Graduation Semester and Year




Document Type


Degree Name

Master of Landscape Architecture


Landscape Architecture

First Advisor

Taner R Ozdil


Urban parks and their immediate surroundings provide access to nature in urbanized areas. However, they can also be crime hotspots if not properly kept or monitored or provide a safe environment for positive activities (Jones & Robinson, 2008). The local community respects a safe and secure neighborhood urban park as proximity to green spaces (McCormack et al., 2010), which enhances living quality (Iqbal & Ceccato, 2015). Nevertheless, a neighborhood urban park and its context have a negative impact on the quality of life if they cater to criminal activity. Crime rates have increased in urban public parks and buffer zones (Groff & McCord, 2011). In today's society, urban public parks and their surrounding safety are becoming a severe issue (Kula, 2015). As a result, authorities are always looking for strategies to help them avoid crime (Telep & Weisburd, 2012). Crime Prevention Through Environmental Design (CPTED) is a widely used global concept for preventing crime in various settings (Cozens, Saville, & Hillier, 2005). However, CPTED's basic concepts establish a procedure for recognizing problems, evaluating the physical environment, and identifying ways to eliminate or limit possibilities for crime (Zahm, 2011). This thesis aims to understand and redesign the environment that contributes to crime by examining where crime and criminal activities occur in and around urban parks in the city of Dallas. The research focuses specifically on analyzing and redesigning State Thomas Neighborhood due to the documented crime hotspots surrounding Griggs Parks. This study aims to provide an evidence-based approach to analyzing and redesigning urban parks and their surroundings to address safety. This design master thesis follows quantitative approaches to study and assess crime and design in relation to urban parks and their surroundings (Deming & Swaffield, 2011; & Guinn, 2013). This research followed four steps. First, the crime data is collected from the City of Dallas Open Data 2022 (Dallas Open Data, 2022). Then, Geographic Information System (GIS) is utilized for crime mapping based on the collected data to pinpoint hotspots in and around the urban parks in the city. Second, the study adopted hotspot and network analysis using GIS to select one of the binding sites (State Thomas Neighborhood) to examine the issues and offer design strategies. Thirdly, the CPTED principles and other relevant literature are documented to inform design strategies. Fourth, critical case studies are adopted and analyzed using Marcus and Francis' (1998) People Place criteria to understand better how the world has approached similar situations. Lastly, design recommendations are made based on the research finding, site inventory, and analysis. The research illustrated that safety could be an issue even in well-designed parks and neighborhoods such as the State Thomas and Griggs Park if the proper design, maintenance, and upkeep strategies are not followed. In conclusion, this research shows that evidence-based design strategies can enhance the safety of urban parks and their environments and provide safe and secure neighborhoods for people to utilize, starting from the State Thomas neighborhood. The research also shows that CPTED principles and global design methodologies can be considered here for designing a safer neighborhood in the City of Dallas. Although this research was not conclusive if urban parks may or may not be the reasons for an area to be unsafe, assessing the geospatial distribution of crime through hotspots analysis may yield the park's relationship to its context to propose an urban park region that is safer for people to enjoy.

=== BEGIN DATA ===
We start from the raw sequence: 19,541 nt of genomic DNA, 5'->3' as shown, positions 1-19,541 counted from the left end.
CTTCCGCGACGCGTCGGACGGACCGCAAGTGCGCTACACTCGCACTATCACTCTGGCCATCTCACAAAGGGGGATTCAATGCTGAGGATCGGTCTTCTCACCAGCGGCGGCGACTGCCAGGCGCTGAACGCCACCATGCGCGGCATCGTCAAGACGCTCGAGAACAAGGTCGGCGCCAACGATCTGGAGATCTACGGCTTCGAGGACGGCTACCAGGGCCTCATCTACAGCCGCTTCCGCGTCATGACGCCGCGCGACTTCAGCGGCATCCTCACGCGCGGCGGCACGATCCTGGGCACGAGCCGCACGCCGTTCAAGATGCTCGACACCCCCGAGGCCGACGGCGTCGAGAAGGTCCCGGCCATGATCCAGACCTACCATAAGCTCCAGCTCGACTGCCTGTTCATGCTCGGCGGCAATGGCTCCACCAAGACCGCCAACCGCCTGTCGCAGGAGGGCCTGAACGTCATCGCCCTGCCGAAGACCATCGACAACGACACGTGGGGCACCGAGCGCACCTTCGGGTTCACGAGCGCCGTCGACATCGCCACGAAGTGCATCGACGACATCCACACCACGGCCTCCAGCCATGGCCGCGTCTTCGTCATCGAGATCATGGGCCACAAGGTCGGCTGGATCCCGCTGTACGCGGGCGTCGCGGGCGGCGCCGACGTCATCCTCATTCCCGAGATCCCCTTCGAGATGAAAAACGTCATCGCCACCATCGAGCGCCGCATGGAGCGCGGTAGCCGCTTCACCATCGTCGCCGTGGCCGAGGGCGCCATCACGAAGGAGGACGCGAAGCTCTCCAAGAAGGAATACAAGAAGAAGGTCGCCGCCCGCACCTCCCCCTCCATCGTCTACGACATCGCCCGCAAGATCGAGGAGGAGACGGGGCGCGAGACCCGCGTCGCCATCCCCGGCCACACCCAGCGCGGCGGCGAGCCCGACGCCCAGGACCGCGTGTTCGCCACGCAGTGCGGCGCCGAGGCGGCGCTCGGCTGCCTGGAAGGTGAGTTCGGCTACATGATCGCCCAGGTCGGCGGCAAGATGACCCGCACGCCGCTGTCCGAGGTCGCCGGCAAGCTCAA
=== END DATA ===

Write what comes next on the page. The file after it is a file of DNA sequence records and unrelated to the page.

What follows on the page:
Landscape, Architecture, Safety and security, Crime, CPTED, Crime prevention through environmental design, Parks, Urban parks


Architecture | Landscape Architecture


Degree granted by The University of Texas at Arlington